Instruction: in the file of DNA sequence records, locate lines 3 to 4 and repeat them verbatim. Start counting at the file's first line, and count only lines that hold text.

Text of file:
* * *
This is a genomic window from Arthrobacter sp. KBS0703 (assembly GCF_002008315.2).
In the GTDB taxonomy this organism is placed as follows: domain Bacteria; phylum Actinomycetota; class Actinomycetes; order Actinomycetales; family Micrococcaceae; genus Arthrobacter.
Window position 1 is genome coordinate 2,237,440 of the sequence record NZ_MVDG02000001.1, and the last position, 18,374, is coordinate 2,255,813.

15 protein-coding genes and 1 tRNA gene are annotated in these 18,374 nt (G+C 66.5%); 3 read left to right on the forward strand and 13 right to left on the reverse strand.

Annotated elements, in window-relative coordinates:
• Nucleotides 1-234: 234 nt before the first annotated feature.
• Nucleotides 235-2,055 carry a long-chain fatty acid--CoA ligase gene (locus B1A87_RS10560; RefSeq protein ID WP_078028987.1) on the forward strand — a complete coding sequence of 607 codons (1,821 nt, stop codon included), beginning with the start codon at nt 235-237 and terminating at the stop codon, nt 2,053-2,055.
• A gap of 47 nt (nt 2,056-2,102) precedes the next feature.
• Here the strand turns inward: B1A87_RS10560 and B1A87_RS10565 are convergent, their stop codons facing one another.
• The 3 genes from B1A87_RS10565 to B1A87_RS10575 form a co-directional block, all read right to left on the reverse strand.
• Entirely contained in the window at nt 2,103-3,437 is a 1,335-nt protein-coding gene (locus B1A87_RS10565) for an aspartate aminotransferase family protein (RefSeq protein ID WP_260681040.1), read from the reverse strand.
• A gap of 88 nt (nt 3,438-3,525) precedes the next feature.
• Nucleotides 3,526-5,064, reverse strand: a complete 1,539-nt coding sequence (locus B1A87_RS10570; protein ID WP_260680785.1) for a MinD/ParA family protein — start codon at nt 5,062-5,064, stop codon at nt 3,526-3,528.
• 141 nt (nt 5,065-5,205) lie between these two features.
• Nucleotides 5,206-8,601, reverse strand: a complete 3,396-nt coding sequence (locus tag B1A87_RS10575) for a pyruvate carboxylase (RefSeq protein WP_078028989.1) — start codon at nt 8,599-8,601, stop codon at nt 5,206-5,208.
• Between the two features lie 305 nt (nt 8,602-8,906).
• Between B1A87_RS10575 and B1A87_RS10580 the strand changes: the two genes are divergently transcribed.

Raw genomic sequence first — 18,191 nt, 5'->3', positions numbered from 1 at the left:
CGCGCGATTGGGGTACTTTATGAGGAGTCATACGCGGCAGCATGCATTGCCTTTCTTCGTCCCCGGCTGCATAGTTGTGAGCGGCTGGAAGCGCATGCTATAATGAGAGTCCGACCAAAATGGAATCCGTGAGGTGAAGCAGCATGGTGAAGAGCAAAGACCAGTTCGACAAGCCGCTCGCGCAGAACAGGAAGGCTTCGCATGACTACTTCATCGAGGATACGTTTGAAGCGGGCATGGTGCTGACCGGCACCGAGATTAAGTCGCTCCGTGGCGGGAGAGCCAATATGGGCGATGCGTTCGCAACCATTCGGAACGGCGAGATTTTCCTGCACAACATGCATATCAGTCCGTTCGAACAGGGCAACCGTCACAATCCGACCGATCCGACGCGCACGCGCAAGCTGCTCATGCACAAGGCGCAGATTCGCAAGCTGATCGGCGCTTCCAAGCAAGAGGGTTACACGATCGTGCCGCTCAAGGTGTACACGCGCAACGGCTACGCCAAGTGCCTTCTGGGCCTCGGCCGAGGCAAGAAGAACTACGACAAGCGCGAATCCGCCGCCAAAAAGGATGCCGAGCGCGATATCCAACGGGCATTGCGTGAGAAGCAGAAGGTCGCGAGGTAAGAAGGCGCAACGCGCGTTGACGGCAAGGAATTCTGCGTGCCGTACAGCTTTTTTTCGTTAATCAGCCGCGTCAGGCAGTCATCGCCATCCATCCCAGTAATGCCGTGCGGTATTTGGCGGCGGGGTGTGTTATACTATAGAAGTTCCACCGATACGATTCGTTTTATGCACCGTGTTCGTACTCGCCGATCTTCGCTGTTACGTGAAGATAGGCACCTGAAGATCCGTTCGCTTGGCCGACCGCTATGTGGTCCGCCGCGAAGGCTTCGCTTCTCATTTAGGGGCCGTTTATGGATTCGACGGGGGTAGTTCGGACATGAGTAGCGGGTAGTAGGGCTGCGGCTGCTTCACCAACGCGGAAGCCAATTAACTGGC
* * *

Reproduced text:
Window position 1 is genome coordinate 2,237,440 of the sequence record NZ_MVDG02000001.1, and the last position, 18,374, is coordinate 2,255,813.

15 protein-coding genes and 1 tRNA gene are annotated in these 18,374 nt (G+C 66.5%); 3 read left to right on the forward strand and 13 right to left on the reverse strand.